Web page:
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9 Interesting Facts About Nuclear Energy and the Monticello Nuclear Generating Plant

Monticello plant celebrates 45 years of operations

By: | June 30, 2016 7:00 am

06-28 Monti

The Monticello Nuclear Generating Plant began commercial operations 45 years ago, on June 30, 1971. For decades, the plant has provided clean and reliable power to Xcel Energy customers in the Upper Midwest. This plant and its employees have been an important part of the community and a major part of Xcel Energy’s clean energy system. As we prepare to celebrate this milestone, here are some things you may not know about nuclear power and the Monticello plant.

Monticello facts

1. The Monticello Nuclear Generating Plant generates 671 megawatts of electricity. That’s enough to power more than 500,000 households and is about 10 percent of the electricity used by Xcel Energy customers in the Upper Midwest.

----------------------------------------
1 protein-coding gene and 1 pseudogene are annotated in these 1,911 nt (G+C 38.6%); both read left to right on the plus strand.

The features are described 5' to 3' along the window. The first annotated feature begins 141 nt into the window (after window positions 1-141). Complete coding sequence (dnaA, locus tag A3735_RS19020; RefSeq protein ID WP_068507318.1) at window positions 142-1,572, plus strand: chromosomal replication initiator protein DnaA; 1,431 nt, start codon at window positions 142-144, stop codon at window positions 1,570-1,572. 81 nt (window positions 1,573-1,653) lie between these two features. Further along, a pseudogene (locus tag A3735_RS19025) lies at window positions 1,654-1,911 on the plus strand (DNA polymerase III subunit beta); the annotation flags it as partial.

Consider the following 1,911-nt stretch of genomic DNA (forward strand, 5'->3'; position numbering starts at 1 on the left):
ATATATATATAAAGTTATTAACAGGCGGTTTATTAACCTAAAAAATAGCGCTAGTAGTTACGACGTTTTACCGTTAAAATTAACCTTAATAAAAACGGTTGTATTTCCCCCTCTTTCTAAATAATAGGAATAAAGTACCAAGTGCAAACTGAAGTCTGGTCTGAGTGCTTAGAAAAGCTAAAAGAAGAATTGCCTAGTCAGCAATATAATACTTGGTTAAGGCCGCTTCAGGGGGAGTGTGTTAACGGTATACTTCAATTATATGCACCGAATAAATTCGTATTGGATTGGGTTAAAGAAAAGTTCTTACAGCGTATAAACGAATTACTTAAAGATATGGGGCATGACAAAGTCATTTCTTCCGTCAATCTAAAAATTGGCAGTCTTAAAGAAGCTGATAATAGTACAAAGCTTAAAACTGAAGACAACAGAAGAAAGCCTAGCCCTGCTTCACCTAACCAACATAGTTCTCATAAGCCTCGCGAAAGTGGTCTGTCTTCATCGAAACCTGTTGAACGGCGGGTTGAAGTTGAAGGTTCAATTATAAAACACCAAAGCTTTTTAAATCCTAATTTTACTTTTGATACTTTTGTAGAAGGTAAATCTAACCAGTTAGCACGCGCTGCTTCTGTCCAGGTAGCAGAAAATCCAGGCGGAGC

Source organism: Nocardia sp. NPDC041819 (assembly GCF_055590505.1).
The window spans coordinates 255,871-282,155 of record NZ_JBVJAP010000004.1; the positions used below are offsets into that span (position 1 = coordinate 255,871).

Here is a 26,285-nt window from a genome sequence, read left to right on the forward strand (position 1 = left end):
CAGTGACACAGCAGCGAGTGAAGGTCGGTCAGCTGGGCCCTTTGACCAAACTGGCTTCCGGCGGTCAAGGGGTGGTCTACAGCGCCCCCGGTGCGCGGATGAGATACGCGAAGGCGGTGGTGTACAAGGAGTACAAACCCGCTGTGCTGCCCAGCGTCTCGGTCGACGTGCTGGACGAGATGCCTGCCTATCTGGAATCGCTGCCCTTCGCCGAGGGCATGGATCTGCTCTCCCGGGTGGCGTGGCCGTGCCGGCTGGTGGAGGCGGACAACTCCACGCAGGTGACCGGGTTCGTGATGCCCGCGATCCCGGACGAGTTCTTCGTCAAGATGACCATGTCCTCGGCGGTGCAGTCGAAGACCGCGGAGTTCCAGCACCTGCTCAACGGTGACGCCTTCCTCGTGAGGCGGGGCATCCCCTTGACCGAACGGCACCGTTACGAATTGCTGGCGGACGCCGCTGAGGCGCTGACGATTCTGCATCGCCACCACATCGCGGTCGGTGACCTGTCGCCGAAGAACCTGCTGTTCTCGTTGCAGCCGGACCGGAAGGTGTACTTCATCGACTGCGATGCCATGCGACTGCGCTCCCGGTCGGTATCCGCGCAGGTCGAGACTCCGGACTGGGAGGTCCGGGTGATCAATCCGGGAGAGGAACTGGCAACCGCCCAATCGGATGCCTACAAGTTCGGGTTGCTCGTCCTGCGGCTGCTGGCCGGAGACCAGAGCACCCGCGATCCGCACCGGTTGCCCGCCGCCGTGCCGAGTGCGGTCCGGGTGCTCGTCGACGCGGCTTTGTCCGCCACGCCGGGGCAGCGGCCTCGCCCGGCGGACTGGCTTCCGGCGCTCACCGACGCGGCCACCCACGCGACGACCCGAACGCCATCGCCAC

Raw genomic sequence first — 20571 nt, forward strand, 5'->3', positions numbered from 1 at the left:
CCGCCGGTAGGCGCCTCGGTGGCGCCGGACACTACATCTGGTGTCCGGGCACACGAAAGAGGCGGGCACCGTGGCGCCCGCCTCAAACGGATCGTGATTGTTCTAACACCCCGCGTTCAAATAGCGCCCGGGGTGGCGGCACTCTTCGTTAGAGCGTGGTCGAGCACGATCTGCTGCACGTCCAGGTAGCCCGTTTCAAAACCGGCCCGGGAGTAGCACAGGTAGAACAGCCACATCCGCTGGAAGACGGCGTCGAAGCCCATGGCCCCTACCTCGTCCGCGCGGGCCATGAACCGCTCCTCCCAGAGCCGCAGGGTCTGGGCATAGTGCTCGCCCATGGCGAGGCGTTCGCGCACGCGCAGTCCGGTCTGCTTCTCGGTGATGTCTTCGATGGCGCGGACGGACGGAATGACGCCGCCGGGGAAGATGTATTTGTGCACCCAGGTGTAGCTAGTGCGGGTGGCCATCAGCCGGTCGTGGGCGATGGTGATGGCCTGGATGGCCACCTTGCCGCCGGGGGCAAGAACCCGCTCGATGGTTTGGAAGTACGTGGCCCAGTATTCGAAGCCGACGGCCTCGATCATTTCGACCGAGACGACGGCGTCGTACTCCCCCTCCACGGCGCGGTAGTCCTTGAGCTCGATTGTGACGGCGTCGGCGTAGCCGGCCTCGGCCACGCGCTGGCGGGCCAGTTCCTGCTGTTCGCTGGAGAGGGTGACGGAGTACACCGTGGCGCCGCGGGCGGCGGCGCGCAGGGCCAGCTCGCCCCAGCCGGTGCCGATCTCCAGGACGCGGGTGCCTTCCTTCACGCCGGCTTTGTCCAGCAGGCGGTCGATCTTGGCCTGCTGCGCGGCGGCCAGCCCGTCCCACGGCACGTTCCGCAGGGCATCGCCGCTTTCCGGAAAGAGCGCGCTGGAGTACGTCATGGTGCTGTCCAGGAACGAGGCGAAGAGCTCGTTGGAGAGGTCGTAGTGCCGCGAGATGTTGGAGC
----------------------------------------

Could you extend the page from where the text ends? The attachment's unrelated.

2. Monticello and Prairie Island, Xcel Energy’s other nuclear plant, avoid 7 million tons of carbon dioxide each year – equal to removing more than 1 million cars from the road.
3. The Monticello plant is one of the largest employers in the area. About 500 people are employed full time while hundreds of contractors can grow that number to over 1,000 during maintenance and refueling.
4. The Monticello plant is a significant contributor to the local tax base. In 2015, this plant paid about $16.5 million in local taxes – $4.4 million of which went to area schools.

Nuclear facts

5. U.S. nuclear plants generate power, on average, more than 90 percent of the time, usually only shutting down for maintenance and refueling ever two years or so.
6. Nuclear power provides more than 20 percent of the country’s electricity.
7. Tennessee Valley Authority’s Watts Bar Unit 2 is the first new commercial reactor to come online in about 20 years.
8. 63 percent of the country’s low-carbon energy comes from nuclear plants
9. When looking into a site’s spent fuel pool, a blue glow  emanates from some of the fuel bundles. That is called Cherenkov radiation. The blue glow is created by the charged particles passing through the water at speeds greater than the speed of light in water. This effect is shown in the photo, taken at the Monticello plant when it was refueled last year.

06-29 Cherenkov radiation